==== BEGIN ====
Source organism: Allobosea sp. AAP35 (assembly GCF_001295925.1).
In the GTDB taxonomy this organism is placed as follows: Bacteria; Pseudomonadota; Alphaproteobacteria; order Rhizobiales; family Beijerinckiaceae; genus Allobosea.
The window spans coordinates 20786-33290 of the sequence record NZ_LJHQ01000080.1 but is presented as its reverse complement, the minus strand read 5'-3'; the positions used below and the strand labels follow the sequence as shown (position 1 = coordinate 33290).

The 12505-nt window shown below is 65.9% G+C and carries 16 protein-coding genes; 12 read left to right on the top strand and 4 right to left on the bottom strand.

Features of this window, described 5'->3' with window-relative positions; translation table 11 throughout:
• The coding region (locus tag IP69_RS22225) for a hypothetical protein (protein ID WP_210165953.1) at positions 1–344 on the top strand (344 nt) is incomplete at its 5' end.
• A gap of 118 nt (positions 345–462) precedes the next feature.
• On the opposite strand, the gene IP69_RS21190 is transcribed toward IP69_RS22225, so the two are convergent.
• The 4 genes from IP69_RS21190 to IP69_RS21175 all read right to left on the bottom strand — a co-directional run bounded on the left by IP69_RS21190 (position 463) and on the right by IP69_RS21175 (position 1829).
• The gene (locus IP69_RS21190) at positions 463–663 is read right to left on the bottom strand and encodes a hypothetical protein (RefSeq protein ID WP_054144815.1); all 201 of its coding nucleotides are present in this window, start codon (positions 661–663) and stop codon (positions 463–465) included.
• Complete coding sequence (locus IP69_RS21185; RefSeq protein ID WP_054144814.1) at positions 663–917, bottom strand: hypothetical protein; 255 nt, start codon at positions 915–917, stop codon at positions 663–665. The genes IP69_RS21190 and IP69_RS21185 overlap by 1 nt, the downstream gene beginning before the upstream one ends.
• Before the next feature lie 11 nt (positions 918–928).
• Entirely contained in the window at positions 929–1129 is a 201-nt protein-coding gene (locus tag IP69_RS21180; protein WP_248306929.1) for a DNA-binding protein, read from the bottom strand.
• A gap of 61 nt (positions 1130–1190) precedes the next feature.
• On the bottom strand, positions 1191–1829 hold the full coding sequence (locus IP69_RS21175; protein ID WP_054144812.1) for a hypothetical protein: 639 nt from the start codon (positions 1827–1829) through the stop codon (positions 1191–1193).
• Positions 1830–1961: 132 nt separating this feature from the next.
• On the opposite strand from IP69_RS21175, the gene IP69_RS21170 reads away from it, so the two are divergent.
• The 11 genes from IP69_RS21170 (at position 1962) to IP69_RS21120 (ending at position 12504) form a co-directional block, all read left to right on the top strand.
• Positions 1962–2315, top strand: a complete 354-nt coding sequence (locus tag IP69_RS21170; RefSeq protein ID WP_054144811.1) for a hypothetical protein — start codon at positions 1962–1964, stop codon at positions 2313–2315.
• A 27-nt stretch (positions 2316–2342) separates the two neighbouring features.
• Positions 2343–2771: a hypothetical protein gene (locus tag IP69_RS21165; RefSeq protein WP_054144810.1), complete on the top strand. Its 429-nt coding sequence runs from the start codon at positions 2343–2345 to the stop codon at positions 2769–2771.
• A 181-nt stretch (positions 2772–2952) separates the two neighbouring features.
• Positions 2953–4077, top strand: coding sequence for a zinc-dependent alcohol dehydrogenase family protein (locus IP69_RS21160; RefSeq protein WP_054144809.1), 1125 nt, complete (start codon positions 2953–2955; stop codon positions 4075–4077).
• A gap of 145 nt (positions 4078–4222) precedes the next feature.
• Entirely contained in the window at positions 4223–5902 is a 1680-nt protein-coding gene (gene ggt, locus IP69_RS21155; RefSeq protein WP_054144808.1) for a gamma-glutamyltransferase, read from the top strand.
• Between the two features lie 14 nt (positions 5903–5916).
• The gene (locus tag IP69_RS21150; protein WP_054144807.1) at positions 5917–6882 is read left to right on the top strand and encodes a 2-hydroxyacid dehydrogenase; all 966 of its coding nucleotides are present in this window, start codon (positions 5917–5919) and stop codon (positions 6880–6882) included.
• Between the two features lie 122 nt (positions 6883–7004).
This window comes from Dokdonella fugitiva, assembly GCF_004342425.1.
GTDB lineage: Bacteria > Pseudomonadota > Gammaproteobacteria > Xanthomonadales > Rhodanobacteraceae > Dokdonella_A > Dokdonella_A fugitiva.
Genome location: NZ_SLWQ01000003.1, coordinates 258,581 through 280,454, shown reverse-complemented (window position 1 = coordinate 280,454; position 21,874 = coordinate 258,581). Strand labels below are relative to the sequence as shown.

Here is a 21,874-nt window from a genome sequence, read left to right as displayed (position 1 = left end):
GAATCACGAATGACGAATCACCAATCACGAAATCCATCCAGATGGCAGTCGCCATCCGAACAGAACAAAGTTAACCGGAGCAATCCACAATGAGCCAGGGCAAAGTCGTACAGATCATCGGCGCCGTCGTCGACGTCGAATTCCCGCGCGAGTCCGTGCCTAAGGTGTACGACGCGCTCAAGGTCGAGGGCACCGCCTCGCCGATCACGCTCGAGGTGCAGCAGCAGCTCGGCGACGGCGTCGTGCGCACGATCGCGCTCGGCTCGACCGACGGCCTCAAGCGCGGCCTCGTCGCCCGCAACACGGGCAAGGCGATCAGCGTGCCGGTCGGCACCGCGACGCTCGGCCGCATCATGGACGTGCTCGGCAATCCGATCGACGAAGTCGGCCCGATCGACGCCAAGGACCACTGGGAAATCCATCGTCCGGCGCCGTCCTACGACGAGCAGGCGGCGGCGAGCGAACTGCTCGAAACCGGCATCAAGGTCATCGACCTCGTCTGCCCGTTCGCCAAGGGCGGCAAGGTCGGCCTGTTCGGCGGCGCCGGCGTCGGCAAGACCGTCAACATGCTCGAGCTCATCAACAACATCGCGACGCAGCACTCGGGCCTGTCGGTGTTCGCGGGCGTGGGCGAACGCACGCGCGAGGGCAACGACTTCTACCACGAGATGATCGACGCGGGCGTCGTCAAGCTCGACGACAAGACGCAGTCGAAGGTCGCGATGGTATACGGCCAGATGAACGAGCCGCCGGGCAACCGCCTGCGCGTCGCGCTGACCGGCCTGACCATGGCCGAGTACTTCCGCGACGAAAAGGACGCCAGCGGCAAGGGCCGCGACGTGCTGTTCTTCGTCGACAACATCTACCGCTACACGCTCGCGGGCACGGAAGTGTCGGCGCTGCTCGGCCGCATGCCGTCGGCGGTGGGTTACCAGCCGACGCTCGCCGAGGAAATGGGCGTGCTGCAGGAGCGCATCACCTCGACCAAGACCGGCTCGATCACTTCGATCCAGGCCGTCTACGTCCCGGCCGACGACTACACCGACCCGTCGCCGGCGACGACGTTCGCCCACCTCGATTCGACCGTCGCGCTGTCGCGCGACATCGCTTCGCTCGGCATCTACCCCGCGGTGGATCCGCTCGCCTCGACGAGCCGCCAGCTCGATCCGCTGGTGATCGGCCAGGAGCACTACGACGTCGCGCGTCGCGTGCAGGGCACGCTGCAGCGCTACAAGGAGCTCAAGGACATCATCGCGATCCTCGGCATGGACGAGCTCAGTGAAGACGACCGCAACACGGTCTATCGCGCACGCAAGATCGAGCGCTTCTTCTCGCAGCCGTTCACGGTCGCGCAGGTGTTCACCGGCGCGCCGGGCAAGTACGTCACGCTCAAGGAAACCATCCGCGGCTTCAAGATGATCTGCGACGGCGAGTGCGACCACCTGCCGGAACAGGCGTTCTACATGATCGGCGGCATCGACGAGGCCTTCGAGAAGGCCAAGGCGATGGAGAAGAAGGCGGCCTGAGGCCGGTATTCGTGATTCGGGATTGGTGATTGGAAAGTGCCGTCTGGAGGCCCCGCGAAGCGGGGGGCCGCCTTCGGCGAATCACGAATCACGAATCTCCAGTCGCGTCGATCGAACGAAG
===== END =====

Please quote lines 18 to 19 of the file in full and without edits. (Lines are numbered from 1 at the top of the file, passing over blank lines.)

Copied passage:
• The 11 genes from IP69_RS21170 (at position 1962) to IP69_RS21120 (ending at position 12504) form a co-directional block, all read left to right on the top strand.
• Positions 1962–2315, top strand: a complete 354-nt coding sequence (locus tag IP69_RS21170; RefSeq protein ID WP_054144811.1) for a hypothetical protein — start codon at positions 1962–1964, stop codon at positions 2313–2315.